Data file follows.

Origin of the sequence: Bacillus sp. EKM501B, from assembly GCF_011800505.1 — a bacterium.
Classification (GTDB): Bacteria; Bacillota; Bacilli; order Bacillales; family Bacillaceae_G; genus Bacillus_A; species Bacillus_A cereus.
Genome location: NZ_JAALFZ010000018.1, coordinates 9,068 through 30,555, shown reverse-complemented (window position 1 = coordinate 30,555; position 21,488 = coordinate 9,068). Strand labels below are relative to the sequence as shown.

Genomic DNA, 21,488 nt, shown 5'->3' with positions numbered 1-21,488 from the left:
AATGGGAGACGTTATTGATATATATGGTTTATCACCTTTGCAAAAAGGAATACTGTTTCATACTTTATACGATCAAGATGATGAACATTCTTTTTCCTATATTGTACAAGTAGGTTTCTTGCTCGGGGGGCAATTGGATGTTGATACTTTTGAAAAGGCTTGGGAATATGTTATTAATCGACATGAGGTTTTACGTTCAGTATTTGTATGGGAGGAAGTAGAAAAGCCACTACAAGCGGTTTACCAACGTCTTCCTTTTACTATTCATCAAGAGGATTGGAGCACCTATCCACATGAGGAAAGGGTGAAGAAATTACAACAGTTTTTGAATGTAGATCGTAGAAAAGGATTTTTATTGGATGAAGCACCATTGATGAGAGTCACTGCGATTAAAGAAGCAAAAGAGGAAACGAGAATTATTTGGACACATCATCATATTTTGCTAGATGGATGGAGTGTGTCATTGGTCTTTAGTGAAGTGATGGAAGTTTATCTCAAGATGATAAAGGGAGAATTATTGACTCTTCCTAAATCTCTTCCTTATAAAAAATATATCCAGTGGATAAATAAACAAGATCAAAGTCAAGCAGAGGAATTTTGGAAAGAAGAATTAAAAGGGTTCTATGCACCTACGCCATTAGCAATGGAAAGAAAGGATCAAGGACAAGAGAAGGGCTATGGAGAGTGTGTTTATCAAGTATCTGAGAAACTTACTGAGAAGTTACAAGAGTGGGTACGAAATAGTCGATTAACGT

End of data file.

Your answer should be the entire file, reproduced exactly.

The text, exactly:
Origin of the sequence: Bacillus sp. EKM501B, from assembly GCF_011800505.1 — a bacterium.
Classification (GTDB): Bacteria; Bacillota; Bacilli; order Bacillales; family Bacillaceae_G; genus Bacillus_A; species Bacillus_A cereus.
Genome location: NZ_JAALFZ010000018.1, coordinates 9,068 through 30,555, shown reverse-complemented (window position 1 = coordinate 30,555; position 21,488 = coordinate 9,068). Strand labels below are relative to the sequence as shown.

Genomic DNA, 21,488 nt, shown 5'->3' with positions numbered 1-21,488 from the left:
AATGGGAGACGTTATTGATATATATGGTTTATCACCTTTGCAAAAAGGAATACTGTTTCATACTTTATACGATCAAGATGATGAACATTCTTTTTCCTATATTGTACAAGTAGGTTTCTTGCTCGGGGGGCAATTGGATGTTGATACTTTTGAAAAGGCTTGGGAATATGTTATTAATCGACATGAGGTTTTACGTTCAGTATTTGTATGGGAGGAAGTAGAAAAGCCACTACAAGCGGTTTACCAACGTCTTCCTTTTACTATTCATCAAGAGGATTGGAGCACCTATCCACATGAGGAAAGGGTGAAGAAATTACAACAGTTTTTGAATGTAGATCGTAGAAAAGGATTTTTATTGGATGAAGCACCATTGATGAGAGTCACTGCGATTAAAGAAGCAAAAGAGGAAACGAGAATTATTTGGACACATCATCATATTTTGCTAGATGGATGGAGTGTGTCATTGGTCTTTAGTGAAGTGATGGAAGTTTATCTCAAGATGATAAAGGGAGAATTATTGACTCTTCCTAAATCTCTTCCTTATAAAAAATATATCCAGTGGATAAATAAACAAGATCAAAGTCAAGCAGAGGAATTTTGGAAAGAAGAATTAAAAGGGTTCTATGCACCTACGCCATTAGCAATGGAAAGAAAGGATCAAGGACAAGAGAAGGGCTATGGAGAGTGTGTTTATCAAGTATCTGAGAAACTTACTGAGAAGTTACAAGAGTGGGTACGAAATAGTCGATTAACGT